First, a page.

Web Exclusives: Inky Dinky Do
a PAW web exclusive column by Hugh O'Bleary

April 24, 2002:

Happy campers
Hello, Mudda, Hello, Fadda. Here am I at Camp Alma Mata

By Hugh O'Bleary

It is spring, and a young man’s fancy turns to — to what? To summer internships, to judge by the undergraduate conversations I hear. But what do I know about young these days? I do know that my friend Clyde Hasselman’s fancy turns toward what it always turns toward: half-baked schemes to make a quick buck.

Hasselman (who, come to think of it, has a name of almost Dickensian aptness) called last week to set up a lunch. Now, don’t get me wrong, Clyde can be diverting company at a ballgame or over a couple of beers, but I knew that whatever pleasure this meal brought was going to come with a price — I’d have to listen to some new concept and then be hit up for "seed" money. Once it had literally been seed money, as Hasselman’s vision that year had involved growing sunflowers for solar energy. Then there was his plan to run gourmet barge tours on the Delaware & Raritan Canal (which came a cropper when the mule ran off), or his concept for a talking golf ball featuring speakers tucked into the dimples and a recorded voice that yelled, "Ouch! You da man!" when you teed off and "Hey, I’m over here," when lost in the rough. (He’s still hoping for an endorsement from Tiger Woods.) Of course, Hasselman has had, as he puts it, "some dumb ideas too," so I wasn’t sure what to expect when I sat down at the Annex last week.

It didn’t take long. His mouth stuffed with baked scrod (I had the omelet), Clyde began talking about my "Princeton connections." I have no Princeton connections, of course, beyond football season tickets (15-yard line, mind you) and a Dinky parking pass, but Clyde seems to think I hob-nob regularly with Shirley Tilghman.

"I’m telling you," he said, "as soon as the administration hears this idea they’re going to run with it. Run with it, O’Bleary!"

I couldn’t help myself.

"What’s the idea," I said.

"Fantasy," he said, grabbing a French fry off my plate. I must have looked puzzled.

"Fan-ta-zee," he said.

I must have looked just as puzzled.

"Look, O’Bleary, what happens on campus during the summer?" "Nothing," I said.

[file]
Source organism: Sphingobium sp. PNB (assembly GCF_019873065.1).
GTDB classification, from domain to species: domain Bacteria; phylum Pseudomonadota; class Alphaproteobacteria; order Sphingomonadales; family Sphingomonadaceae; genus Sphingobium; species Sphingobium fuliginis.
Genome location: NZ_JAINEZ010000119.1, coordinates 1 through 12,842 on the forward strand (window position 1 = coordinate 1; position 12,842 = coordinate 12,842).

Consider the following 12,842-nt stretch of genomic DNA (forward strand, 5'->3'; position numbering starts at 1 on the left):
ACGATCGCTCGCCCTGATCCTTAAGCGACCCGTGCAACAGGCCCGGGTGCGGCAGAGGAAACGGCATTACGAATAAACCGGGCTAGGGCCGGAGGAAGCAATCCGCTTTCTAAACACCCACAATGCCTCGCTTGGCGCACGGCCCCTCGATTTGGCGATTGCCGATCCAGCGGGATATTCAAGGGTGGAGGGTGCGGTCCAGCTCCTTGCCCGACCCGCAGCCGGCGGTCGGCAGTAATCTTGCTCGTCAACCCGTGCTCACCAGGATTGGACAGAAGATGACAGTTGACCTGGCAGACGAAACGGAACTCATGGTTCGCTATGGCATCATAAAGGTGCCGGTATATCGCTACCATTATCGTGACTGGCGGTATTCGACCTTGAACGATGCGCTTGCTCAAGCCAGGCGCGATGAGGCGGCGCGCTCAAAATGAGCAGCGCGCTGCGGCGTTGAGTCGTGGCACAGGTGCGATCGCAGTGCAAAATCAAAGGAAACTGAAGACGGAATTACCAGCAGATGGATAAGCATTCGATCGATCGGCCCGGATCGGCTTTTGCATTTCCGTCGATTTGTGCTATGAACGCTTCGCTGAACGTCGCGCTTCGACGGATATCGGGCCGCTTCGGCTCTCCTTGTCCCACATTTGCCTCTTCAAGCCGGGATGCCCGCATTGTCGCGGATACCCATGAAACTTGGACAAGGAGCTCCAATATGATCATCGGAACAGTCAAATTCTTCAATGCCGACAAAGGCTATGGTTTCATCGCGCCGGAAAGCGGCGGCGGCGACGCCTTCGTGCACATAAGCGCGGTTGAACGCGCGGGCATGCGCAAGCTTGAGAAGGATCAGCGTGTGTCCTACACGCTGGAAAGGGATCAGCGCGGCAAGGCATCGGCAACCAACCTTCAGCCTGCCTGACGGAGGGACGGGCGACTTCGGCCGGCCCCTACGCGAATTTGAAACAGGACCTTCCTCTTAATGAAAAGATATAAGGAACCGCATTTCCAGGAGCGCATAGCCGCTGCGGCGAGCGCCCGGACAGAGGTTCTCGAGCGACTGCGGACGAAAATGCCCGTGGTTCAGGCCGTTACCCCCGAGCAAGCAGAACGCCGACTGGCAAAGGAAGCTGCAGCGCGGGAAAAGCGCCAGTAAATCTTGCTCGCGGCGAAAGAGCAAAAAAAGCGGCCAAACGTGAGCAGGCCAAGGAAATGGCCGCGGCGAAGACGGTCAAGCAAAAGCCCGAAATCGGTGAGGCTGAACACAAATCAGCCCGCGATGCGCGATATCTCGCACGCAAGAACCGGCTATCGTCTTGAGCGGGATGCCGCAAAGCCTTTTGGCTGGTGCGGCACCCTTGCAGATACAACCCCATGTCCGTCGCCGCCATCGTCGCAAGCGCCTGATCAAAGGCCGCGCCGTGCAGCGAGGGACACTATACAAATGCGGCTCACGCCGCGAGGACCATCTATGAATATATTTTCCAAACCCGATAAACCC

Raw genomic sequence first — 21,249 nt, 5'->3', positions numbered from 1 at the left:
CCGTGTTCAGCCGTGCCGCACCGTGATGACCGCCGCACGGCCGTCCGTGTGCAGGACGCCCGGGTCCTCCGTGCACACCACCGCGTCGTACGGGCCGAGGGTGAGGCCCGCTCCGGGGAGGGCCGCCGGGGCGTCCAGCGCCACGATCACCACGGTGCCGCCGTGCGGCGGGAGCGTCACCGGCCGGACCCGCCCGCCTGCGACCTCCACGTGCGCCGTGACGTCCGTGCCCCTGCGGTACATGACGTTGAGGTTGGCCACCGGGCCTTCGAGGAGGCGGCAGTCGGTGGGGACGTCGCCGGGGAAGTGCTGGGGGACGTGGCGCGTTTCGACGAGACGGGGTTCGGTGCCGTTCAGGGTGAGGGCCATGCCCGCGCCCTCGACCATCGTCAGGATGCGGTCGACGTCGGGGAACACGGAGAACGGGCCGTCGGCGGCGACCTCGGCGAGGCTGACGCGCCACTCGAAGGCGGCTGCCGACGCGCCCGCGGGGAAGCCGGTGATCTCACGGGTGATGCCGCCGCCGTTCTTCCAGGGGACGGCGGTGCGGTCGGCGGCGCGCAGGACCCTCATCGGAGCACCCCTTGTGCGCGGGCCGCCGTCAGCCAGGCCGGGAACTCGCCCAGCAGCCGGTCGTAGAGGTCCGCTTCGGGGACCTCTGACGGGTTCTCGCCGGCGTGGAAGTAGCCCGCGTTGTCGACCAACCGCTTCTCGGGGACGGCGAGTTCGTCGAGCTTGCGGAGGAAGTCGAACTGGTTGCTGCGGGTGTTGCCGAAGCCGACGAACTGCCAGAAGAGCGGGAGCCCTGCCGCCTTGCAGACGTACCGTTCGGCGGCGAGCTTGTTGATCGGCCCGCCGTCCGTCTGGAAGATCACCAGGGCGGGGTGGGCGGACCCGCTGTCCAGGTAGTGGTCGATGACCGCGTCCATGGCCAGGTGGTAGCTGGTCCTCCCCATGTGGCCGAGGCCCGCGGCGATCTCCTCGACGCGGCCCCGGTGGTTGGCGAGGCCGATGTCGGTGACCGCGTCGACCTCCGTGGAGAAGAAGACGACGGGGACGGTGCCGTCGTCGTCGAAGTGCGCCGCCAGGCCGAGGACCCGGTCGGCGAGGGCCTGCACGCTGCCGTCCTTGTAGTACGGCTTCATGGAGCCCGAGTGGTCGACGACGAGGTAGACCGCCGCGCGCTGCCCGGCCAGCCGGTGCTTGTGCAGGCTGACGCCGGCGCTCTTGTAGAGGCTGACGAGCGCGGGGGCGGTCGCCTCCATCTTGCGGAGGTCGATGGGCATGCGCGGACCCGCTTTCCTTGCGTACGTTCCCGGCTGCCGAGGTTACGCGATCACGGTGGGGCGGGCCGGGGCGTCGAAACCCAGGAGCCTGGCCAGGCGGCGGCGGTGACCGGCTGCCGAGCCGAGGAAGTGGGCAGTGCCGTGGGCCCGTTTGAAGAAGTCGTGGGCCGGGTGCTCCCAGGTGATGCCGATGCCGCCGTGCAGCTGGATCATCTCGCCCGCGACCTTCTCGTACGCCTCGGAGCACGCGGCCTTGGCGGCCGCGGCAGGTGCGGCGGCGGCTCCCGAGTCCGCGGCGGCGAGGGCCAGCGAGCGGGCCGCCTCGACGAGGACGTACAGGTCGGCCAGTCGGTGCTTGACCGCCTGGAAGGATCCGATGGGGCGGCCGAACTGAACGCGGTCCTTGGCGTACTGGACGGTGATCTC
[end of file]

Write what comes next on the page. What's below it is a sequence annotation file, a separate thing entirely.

"Wrong!" he said. "Everything happens. Princeton runs a thousand programs, courses, camps, all summer, every summer. The campus is crawling with adults and kids — basketball campers, cross-country runners, band members, language students — every one of them paying good money to use Princeton facilities and stay in Princeton dorms. It’s a gold mine." He paused, a smile spreading across his face.

"Where’s the fantasy," I asked.

"Here!" he said, slapping a glossy, four-color brochure on the table. "I had this printed up. Just imagine."

The cover featured a photograph of a rather dumpy looking middle-aged couple wearing matching Princeton T-shirts and posing in front of Nassau Hall. Across the top was printed A TASTE OF IVY — GOING BACK FOR THOSE WHO NEVER WENT.

"I don’t get it," I said.

"Fantasy camp," he said. "Like for guys who wanna know what it’s like to play in the big leagues — they pay big bucks to go field grounders from Yankees benchwarmers and listen to Phil Rizzuto tell stories. This would be for all the people — Princeton parents who wanna know what their kids’ experience is like, high school dropouts, Rutgers grads — who have ever fantasized about going to Princeton."

He spread the brochure out across my omelet. "If you could just get this to somebody in the Summer Programs department, we’d have ourselves a winner."

Against my better judgment, I looked down and began to read. "Spend a heavenly week on the other side of paradise!" the headline screamed. "It’s books, bickers and bingeing, as YOU live the life of a Princeton student." I had to hand it to Hasselman. He had thought of everything. "The experience begins with the ‘ADMISSIONS PROCESS,’" the brochure read. "After taking a realisticly grueling mock-SAT test, you will have your ‘scores’ sent to the ‘Admissions office,’ where your case will be carefully weighed by an actual former intern to Dean Hargadon, who — pending clearance of your check — will send out a reproduction of an actual acceptance letter (just like the ones sent to thousands of Princeton acceptees every April). Congr atulations!"

From there, Hasselman had mapped out a whirlwind week for his campers that included everything from "the temporary dorm experience" (which seemd to involve mobile homes) to "the challenge of the senior thesis" (working with "actual former Princeton applicants" as advisers, campers would "select a thesis topic, perform research on the Internet and deliver an outline," and then in the afternoon, "write or photocopy a 100- to 150-page thesis" which would be "graded according to rigorous Princeton-like standards" by "a specially-qualified reader").

"We’ll graduate ’em on Friday afternoon, and then bus ’em back in on Saturday morning for their own P-rade," said Clyde. "How many campers do you envision in each session," was all I could think to ask.

"I figure we can take 100 at a time," he said. "And no more than 30 per cent can be legacies!"

I wonder how that golf ball’s coming.

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